Frankie Boyle: Excited For You To See And Hate This | TV review by Steve Bennett © BBC
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Frankie Boyle: Excited For You To See And Hate This

TV review by Steve Bennett

Of all the sentiments that follow the trite contemporary cliché ‘now, more than ever…’, the most unarguable is probably that we all need cheering up. In broadcasters’ eyes, what that normally means  is inoffensive entertainment fare like Peter Crouch doing keepy-uppies between inspirational stories of pensioners knitting their own sourdough for the NHS.

Thank the gods of comedy, then, for Frankie Boyle, representing a more astringently cynical point of view, making no attempts to sugar-coat the bleak state of the world. Instead, he allows us laugh blackly at uncomfortable realities, rather than diverting us from their existence.

His new 45-minute special, Excited For You To See And Hate This is nihilistic, sweary – the very third word is the C-bomb, bold for the  BBC at 10pm – and uncompromising. And, for all those reasons, very funny.

Towards the end of the show, recorded in his native Glasgow pre-lockdown, the stand-up takes on the topic of comedy itself, with swipes at  Michael McIntyre, Mrs Brown’s Boys, Ricky Gervais’s joke at the expense of trans-women and, more positively, a plug for Hannah Gadsby’s phenomenal Nanette.

While offering a more nuanced take on the division between free speech warriors and politically correct ’snowflakes’, Boyle makes a very astute comment about own approach. His gags, he notes, bring tension in the punchline – and that flies in the face of the conventional wisdom that a gag is a release of pressure.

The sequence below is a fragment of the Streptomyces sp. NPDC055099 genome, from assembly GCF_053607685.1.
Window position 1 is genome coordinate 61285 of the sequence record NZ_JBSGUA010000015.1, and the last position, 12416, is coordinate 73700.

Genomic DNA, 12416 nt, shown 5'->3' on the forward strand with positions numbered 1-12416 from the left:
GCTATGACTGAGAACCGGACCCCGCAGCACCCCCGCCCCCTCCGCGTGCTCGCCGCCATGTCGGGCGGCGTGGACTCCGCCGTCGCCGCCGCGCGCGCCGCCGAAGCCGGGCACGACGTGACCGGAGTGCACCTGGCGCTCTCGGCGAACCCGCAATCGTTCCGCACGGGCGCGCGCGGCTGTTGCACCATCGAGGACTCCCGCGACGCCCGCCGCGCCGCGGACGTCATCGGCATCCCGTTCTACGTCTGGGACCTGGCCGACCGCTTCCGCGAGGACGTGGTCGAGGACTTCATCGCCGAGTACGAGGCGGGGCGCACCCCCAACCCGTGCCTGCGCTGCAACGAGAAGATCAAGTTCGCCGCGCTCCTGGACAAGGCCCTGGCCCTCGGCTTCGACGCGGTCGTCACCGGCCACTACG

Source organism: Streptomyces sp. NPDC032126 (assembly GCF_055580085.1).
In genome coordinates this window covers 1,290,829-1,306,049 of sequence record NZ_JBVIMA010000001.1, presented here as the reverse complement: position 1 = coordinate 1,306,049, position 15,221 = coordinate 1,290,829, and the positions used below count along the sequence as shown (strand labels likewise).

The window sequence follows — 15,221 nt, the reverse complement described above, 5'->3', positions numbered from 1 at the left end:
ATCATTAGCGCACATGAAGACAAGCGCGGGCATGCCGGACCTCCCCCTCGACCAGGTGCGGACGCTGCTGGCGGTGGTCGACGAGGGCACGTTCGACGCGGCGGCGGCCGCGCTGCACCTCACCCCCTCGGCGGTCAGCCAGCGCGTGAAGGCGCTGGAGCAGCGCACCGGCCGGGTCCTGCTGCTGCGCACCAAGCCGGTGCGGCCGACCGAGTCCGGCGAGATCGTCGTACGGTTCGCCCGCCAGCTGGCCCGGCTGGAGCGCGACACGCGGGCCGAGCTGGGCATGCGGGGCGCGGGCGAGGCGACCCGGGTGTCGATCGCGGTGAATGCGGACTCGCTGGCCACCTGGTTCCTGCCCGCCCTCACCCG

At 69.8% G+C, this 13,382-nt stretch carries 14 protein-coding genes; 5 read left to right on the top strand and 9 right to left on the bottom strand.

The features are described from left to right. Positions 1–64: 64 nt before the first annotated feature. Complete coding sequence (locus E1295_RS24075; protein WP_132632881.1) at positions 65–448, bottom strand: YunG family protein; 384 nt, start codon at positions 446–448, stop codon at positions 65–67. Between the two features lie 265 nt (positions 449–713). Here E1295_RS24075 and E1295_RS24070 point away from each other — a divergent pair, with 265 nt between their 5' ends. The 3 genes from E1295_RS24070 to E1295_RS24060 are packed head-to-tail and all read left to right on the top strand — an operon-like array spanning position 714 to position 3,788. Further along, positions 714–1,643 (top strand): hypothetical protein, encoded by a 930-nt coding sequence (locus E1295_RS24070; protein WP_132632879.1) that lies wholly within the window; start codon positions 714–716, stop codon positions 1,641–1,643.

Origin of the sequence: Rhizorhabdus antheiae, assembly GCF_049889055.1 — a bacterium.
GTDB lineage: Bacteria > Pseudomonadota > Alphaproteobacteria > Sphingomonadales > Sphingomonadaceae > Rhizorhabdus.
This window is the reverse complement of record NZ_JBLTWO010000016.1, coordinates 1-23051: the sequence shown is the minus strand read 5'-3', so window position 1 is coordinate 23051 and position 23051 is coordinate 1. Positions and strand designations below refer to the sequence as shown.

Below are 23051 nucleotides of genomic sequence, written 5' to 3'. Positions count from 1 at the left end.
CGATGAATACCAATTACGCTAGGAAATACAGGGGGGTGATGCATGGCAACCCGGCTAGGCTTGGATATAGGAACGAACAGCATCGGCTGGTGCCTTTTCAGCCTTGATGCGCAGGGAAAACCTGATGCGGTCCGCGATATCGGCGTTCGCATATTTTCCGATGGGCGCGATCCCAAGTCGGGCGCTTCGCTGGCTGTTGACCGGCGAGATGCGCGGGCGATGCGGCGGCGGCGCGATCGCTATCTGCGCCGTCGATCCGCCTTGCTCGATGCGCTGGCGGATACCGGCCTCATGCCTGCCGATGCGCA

So his jokes are hard-hitting - he ends with a bruisingly harsh gag about ‘dead, fucked kids’, after all – but also much more than that. Every would-be edgelord with a paedophile quip should heed the way Boyle describes the thought that goes in to his writing, hoping try to challenge perceived wisdom, not just confirming it.

He hasn’t always got it right, of course, but he dismisses the flak he got for his joke about Rebecca Adlington on Mock The Week as ultimately trivial when there’s so much wrong in the world. He remains silent on the less defensible, and more notorious, gag about Katie Price’s son, mind.

But of course he has a strong flavour of comedy, undiluted by tilting away from easier targets these days and enhanced by his strong streak of misanthropy.  ‘People think I’m depressed,’ Boyle protests, noting that nothing could be further from his mind than suicidal thoughts. ‘I don’t wish I was dead. I wish you were all dead.’ It’s a big difference.

While his brutal, no-nonsense attitude cuts through any noise, Boyle’s strength has always been an A-grade gag-writer, and there is a surfeit of brilliantly precise lines here. 

Borderline hack premises such as ‘who was gayer than Jesus?’ are invigorated with a fresh take, while his attacks on power and privilege are distilled into hard-hitting punchlines. And there are even silly, flippant, puns that have him giggling infectiously.

For the master of the savage one-liner, stomping on sensibilities, Boyle remains deeper than his vicious reputation, with complexity of thought and a surprising variety of material, of which the nastier lines are but one part, crucial as they are

Frankie Boyle: Excited For You To See And Hate This is available on iPlayer.

Review date: 24 Jul 2020
Reviewed by: Steve Bennett

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